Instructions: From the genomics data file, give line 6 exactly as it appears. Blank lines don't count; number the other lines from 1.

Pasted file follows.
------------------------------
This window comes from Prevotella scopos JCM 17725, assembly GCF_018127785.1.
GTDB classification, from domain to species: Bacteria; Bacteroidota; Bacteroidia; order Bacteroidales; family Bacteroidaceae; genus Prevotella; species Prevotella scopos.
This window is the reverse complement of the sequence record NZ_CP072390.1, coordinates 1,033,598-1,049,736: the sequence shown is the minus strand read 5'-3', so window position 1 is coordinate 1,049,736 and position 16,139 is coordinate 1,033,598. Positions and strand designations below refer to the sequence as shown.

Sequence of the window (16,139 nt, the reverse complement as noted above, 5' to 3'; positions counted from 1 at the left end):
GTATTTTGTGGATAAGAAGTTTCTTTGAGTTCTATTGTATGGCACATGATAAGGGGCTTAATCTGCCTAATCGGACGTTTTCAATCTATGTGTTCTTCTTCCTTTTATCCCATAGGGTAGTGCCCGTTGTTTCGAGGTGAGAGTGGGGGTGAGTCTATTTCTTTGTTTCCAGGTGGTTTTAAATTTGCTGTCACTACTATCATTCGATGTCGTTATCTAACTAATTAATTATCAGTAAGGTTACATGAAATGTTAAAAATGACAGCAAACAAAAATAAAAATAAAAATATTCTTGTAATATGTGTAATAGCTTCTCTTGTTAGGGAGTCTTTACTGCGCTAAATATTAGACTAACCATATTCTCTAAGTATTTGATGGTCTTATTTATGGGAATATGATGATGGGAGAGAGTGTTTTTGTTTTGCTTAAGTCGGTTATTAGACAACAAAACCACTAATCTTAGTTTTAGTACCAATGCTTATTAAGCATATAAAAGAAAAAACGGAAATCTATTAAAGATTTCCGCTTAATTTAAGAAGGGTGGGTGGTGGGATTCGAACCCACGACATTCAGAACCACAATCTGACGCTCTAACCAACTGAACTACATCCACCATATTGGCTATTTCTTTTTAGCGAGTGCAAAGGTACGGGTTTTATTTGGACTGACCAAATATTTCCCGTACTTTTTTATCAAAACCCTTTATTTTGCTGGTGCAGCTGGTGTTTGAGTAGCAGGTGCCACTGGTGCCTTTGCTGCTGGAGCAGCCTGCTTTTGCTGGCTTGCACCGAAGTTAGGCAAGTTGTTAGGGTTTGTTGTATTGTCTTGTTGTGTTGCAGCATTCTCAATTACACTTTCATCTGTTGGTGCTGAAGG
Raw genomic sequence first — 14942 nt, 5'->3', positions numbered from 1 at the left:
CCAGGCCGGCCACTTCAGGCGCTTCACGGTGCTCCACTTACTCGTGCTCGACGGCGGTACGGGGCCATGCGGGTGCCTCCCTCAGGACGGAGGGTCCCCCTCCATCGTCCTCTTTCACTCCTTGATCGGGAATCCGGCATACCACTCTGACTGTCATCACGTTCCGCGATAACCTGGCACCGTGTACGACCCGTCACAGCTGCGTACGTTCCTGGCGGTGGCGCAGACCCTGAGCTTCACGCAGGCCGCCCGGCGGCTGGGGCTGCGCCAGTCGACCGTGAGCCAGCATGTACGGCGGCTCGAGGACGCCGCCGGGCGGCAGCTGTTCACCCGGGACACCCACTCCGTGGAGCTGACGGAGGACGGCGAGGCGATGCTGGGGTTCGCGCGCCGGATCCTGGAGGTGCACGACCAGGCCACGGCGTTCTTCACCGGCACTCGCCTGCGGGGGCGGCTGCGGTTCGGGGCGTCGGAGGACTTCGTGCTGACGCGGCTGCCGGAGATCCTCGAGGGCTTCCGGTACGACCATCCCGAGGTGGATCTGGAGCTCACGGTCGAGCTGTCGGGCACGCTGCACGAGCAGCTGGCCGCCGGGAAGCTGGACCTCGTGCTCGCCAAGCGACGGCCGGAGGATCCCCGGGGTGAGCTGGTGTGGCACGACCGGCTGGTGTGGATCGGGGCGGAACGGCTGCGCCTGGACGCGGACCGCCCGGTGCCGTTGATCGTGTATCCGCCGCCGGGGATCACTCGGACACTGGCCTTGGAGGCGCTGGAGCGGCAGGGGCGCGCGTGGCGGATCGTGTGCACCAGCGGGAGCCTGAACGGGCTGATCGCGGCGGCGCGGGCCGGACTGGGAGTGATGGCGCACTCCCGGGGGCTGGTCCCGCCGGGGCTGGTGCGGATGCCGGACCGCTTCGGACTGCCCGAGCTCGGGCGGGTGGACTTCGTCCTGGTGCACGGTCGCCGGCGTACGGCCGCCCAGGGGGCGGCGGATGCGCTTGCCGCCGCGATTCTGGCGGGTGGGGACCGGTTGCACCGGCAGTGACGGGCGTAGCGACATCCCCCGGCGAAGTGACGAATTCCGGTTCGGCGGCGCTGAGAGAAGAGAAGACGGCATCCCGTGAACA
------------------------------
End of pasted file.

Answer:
Raw genomic sequence first — 14942 nt, 5'->3', positions numbered from 1 at the left: